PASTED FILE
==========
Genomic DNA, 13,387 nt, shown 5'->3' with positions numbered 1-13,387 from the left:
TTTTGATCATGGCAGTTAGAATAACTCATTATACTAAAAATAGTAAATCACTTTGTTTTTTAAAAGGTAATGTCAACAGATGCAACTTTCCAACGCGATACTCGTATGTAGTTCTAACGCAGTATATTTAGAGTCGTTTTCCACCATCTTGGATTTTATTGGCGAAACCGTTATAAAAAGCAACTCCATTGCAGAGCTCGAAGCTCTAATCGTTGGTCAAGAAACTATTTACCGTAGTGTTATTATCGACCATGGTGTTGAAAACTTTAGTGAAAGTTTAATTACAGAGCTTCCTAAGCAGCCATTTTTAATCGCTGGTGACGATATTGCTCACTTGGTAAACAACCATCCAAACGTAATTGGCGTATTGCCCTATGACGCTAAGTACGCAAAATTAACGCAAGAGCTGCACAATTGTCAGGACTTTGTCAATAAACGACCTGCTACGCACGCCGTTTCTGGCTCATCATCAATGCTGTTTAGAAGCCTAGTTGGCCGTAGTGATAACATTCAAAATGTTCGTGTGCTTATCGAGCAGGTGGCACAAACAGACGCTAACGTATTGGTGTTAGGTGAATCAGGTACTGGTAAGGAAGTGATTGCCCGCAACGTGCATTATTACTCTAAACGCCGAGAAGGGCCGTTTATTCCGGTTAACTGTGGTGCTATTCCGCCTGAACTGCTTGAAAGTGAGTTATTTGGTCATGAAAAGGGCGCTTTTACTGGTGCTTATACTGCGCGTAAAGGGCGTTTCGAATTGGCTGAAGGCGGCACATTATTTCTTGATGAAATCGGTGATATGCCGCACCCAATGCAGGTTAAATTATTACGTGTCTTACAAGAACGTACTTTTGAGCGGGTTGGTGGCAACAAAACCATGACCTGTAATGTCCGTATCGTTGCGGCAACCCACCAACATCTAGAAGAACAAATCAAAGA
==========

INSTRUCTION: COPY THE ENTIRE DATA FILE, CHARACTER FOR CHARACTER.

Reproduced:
Genomic DNA, 13,387 nt, shown 5'->3' with positions numbered 1-13,387 from the left:
TTTTGATCATGGCAGTTAGAATAACTCATTATACTAAAAATAGTAAATCACTTTGTTTTTTAAAAGGTAATGTCAACAGATGCAACTTTCCAACGCGATACTCGTATGTAGTTCTAACGCAGTATATTTAGAGTCGTTTTCCACCATCTTGGATTTTATTGGCGAAACCGTTATAAAAAGCAACTCCATTGCAGAGCTCGAAGCTCTAATCGTTGGTCAAGAAACTATTTACCGTAGTGTTATTATCGACCATGGTGTTGAAAACTTTAGTGAAAGTTTAATTACAGAGCTTCCTAAGCAGCCATTTTTAATCGCTGGTGACGATATTGCTCACTTGGTAAACAACCATCCAAACGTAATTGGCGTATTGCCCTATGACGCTAAGTACGCAAAATTAACGCAAGAGCTGCACAATTGTCAGGACTTTGTCAATAAACGACCTGCTACGCACGCCGTTTCTGGCTCATCATCAATGCTGTTTAGAAGCCTAGTTGGCCGTAGTGATAACATTCAAAATGTTCGTGTGCTTATCGAGCAGGTGGCACAAACAGACGCTAACGTATTGGTGTTAGGTGAATCAGGTACTGGTAAGGAAGTGATTGCCCGCAACGTGCATTATTACTCTAAACGCCGAGAAGGGCCGTTTATTCCGGTTAACTGTGGTGCTATTCCGCCTGAACTGCTTGAAAGTGAGTTATTTGGTCATGAAAAGGGCGCTTTTACTGGTGCTTATACTGCGCGTAAAGGGCGTTTCGAATTGGCTGAAGGCGGCACATTATTTCTTGATGAAATCGGTGATATGCCGCACCCAATGCAGGTTAAATTATTACGTGTCTTACAAGAACGTACTTTTGAGCGGGTTGGTGGCAACAAAACCATGACCTGTAATGTCCGTATCGTTGCGGCAACCCACCAACATCTAGAAGAACAAATCAAAGA